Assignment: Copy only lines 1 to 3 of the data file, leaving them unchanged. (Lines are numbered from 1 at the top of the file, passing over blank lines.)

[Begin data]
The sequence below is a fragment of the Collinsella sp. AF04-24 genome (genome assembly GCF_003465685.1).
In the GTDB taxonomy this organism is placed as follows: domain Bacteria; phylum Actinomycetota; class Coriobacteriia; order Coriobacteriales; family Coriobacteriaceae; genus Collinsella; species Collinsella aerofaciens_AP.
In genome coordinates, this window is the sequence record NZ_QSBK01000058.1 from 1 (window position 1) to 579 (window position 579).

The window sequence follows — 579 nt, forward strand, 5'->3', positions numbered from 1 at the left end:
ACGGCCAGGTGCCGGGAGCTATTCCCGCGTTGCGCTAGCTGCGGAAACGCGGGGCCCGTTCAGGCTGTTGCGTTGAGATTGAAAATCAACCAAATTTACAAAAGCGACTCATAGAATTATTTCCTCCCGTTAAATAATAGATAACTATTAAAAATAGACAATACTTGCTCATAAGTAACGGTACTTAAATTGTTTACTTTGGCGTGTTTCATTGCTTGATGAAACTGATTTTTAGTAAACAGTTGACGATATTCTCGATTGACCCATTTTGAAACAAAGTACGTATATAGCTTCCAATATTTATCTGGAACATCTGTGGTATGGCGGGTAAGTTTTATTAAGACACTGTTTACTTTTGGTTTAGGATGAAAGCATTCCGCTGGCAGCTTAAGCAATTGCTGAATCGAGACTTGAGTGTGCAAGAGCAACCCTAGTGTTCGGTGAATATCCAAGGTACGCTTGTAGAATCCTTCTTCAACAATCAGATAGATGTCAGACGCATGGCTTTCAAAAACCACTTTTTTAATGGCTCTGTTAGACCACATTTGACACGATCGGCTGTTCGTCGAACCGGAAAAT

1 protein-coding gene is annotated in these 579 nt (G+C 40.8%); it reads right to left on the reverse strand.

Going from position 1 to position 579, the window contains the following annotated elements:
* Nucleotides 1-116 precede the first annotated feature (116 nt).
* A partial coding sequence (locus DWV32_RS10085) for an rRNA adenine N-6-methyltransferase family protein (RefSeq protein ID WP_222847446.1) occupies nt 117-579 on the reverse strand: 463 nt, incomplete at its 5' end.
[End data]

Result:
The sequence below is a fragment of the Collinsella sp. AF04-24 genome (genome assembly GCF_003465685.1).
In the GTDB taxonomy this organism is placed as follows: domain Bacteria; phylum Actinomycetota; class Coriobacteriia; order Coriobacteriales; family Coriobacteriaceae; genus Collinsella; species Collinsella aerofaciens_AP.
In genome coordinates, this window is the sequence record NZ_QSBK01000058.1 from 1 (window position 1) to 579 (window position 579).